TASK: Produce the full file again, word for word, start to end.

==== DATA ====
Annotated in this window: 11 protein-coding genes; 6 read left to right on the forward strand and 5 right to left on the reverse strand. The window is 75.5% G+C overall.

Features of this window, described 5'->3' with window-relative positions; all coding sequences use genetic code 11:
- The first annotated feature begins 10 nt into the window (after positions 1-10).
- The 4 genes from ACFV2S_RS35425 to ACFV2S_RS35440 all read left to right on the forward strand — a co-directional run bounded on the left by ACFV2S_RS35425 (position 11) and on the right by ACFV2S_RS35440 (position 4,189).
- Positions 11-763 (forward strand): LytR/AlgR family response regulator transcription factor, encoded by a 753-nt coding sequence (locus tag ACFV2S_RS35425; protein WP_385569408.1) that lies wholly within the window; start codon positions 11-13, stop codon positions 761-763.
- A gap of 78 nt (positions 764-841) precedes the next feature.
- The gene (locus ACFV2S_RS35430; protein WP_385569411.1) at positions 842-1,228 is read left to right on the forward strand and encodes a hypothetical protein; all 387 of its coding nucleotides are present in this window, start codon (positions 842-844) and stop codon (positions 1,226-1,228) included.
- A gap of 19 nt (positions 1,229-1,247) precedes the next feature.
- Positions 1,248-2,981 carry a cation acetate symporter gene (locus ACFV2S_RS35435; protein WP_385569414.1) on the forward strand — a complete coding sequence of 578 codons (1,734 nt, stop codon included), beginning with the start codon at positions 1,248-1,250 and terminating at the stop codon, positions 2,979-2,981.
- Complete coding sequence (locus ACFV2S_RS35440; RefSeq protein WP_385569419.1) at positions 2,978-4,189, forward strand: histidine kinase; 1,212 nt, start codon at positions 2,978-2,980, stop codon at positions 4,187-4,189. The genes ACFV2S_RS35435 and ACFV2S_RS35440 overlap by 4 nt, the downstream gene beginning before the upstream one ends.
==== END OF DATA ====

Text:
Annotated in this window: 11 protein-coding genes; 6 read left to right on the forward strand and 5 right to left on the reverse strand. The window is 75.5% G+C overall.

Features of this window, described 5'->3' with window-relative positions; all coding sequences use genetic code 11:
- The first annotated feature begins 10 nt into the window (after positions 1-10).
- The 4 genes from ACFV2S_RS35425 to ACFV2S_RS35440 all read left to right on the forward strand — a co-directional run bounded on the left by ACFV2S_RS35425 (position 11) and on the right by ACFV2S_RS35440 (position 4,189).
- Positions 11-763 (forward strand): LytR/AlgR family response regulator transcription factor, encoded by a 753-nt coding sequence (locus tag ACFV2S_RS35425; protein WP_385569408.1) that lies wholly within the window; start codon positions 11-13, stop codon positions 761-763.
- A gap of 78 nt (positions 764-841) precedes the next feature.
- The gene (locus ACFV2S_RS35430; protein WP_385569411.1) at positions 842-1,228 is read left to right on the forward strand and encodes a hypothetical protein; all 387 of its coding nucleotides are present in this window, start codon (positions 842-844) and stop codon (positions 1,226-1,228) included.
- A gap of 19 nt (positions 1,229-1,247) precedes the next feature.
- Positions 1,248-2,981 carry a cation acetate symporter gene (locus ACFV2S_RS35435; protein WP_385569414.1) on the forward strand — a complete coding sequence of 578 codons (1,734 nt, stop codon included), beginning with the start codon at positions 1,248-1,250 and terminating at the stop codon, positions 2,979-2,981.
- Complete coding sequence (locus ACFV2S_RS35440; RefSeq protein WP_385569419.1) at positions 2,978-4,189, forward strand: histidine kinase; 1,212 nt, start codon at positions 2,978-2,980, stop codon at positions 4,187-4,189. The genes ACFV2S_RS35435 and ACFV2S_RS35440 overlap by 4 nt, the downstream gene beginning before the upstream one ends.